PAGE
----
Jenrry the navigator

Top prospect Jenrry Mejia, whose dazzling Grapefruit League performance prompted the Mets to place him on the Opening Day roster as a reliever, is expected to head to the minors to resume being used as a starting pitcher. That could be timed with R.A. Dickey’s activation before Wednesday’s start, a team source told….

The Mets could be facing major rotation issues behind Johan Santana and Mike Pelfrey, so stretching out Mejia for starting work makes sense. Oliver Perez has been dispatched to the bullpen, John Maine — while largely producing of late — doesn’t have the zip he had in 2007 and Jon Niese has a mild right hamstring strain. The Mets will have Dickey face the Washington Nationals on Wednesday and use Hisanori Takahashi in place of Niese on Friday.

Adam Rubin,

Well, good. Stretching Mejia out in the Minors is the right move, even if it appears the Mets may have been forced into it by all the shakiness in their rotation. And Mejia’s stint as a Major League reliever will keep his innings total down for the season, plus — for whatever this is worth — give him a taste of big-league hitters and the confidence to know he can get them out.

Some will suggest that this was the plan all along, but, without any inside knowledge of the Mets’ thinking, I’d guess otherwise. I doubt that a team with a well-conceived and conservative plan for developing its best pitching prospect would ever allow him to pitch in four games in five nights, as he did in mid-April, or three games in a row as he did last week.

We can point to the examples of Johan Santana, Adam Wainwright and Francisco Liriano, but neither Wainwright nor Liriano ever endured those offenses, and Santana pitched in three consecutive games only once in parts of four seasons as a reliever. So it’s probably best that Mejia will now be out of the hands of a desperate manager prone to overusing relievers.

I’m not certain, though, that success will come as readily for Mejia the starter as it did for Mejia the reliever. It’s much, much easier to pitch well in one-inning stints than in six- or seven-inning ones, especially when you’ve got one dominant pitch. Mejia wasn’t great as a starter in Double-A last year and struggled in the Arizona Fall League. He looks like a good bet to be excellent eventually, but it might take some time. Developing and commanding a secondary arsenal is no small feat.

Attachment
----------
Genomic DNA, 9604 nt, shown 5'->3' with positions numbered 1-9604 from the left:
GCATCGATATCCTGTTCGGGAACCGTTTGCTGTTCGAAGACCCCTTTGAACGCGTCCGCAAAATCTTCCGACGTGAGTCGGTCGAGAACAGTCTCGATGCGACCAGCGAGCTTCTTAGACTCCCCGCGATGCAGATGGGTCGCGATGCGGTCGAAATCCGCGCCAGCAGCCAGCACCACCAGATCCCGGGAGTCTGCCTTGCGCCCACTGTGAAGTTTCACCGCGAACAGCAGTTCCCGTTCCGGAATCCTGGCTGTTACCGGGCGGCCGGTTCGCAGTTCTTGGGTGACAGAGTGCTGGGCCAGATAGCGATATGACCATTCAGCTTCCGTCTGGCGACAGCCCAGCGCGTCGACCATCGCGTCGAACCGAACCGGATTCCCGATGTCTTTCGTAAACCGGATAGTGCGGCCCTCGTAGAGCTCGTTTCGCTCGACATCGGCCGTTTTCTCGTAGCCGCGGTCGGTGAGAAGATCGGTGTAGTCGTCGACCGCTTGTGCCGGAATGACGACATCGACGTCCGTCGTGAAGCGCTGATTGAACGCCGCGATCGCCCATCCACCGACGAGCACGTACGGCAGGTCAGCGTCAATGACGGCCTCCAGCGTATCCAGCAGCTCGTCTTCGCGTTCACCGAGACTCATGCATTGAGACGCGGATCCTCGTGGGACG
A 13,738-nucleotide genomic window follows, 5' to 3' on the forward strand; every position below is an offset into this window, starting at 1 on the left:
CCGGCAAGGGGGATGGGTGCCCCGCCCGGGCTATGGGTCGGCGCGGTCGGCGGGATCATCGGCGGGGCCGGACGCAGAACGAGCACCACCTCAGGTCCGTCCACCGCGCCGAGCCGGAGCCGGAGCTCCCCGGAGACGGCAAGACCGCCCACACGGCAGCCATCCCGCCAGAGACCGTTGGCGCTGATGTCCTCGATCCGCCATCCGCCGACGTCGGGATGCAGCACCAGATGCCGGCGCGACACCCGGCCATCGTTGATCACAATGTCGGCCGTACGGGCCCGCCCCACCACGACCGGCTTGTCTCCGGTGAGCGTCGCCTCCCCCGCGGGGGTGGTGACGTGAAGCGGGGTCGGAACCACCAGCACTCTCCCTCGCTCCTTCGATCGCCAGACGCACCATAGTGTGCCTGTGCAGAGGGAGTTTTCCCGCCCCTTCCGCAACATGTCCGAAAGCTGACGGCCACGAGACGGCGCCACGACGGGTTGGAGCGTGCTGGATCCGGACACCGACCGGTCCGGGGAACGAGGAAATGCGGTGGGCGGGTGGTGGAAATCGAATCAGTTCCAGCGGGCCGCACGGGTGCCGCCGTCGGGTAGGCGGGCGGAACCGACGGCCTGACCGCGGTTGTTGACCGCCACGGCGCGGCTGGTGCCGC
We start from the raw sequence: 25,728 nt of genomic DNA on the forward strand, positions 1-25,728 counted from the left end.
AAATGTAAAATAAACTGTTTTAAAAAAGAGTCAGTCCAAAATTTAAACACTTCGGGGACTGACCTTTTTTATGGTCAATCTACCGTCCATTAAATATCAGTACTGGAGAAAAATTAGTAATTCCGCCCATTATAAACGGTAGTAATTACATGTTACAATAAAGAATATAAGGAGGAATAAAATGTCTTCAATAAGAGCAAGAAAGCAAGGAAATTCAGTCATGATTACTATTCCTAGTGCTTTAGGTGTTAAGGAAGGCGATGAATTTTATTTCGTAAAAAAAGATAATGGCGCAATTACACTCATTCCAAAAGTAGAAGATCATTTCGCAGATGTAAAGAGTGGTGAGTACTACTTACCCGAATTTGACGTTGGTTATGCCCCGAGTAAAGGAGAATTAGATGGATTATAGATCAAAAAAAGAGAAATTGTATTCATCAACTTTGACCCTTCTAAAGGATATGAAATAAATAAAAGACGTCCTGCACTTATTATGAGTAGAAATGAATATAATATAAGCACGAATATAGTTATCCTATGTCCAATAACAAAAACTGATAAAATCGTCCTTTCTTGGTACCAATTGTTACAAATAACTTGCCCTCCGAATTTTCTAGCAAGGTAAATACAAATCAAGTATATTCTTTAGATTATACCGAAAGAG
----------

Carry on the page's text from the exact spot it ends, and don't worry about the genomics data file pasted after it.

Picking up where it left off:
As for talk that the Mets are now somehow screwing with Mejia? I say this: Whatever. Maybe he never should have been in the bullpen in the first place, but if moving him back into a starting role now requires jerking him around, then the Mets should jerk him around. Starting pitchers are worlds more valuable than relievers, and top pitching prospects should be starting until they prove they can’t.

So all’s well that ends well. Here’s hoping Mejia quiets my doubts, dominates the Minors and makes a quick trip back to the Mets to reinforce their beleaguered rotation.

2 thoughts on “Jenrry the navigator

  1. Is there any reason to think this rash of reasonable decisions is the work of someone other then Omar?

    Toby Hyde makes the point over at MMiLB too. Is someone else at least helping steer the ship?

    Whoever it is must be smart. Steve Phillips told me so.

    • I have no idea. I sort of thought the same thing this offseason when they managed to avoid trading any prospects, but there’s always some chance that was the product of massive bureaucratic inefficiency and they gladly would have traded Mejia and Davis for Bronson Arroyo if only they could have gotten all the paperwork done.

      I think there’s a reasonable chance they backed into all the seemingly reasonable decisions they’ve come to lately. There was only so long they could keep Catalanotto and Jacobs around when it was clear they weren’t hitting and Carter was, especially with Francoeur struggling.

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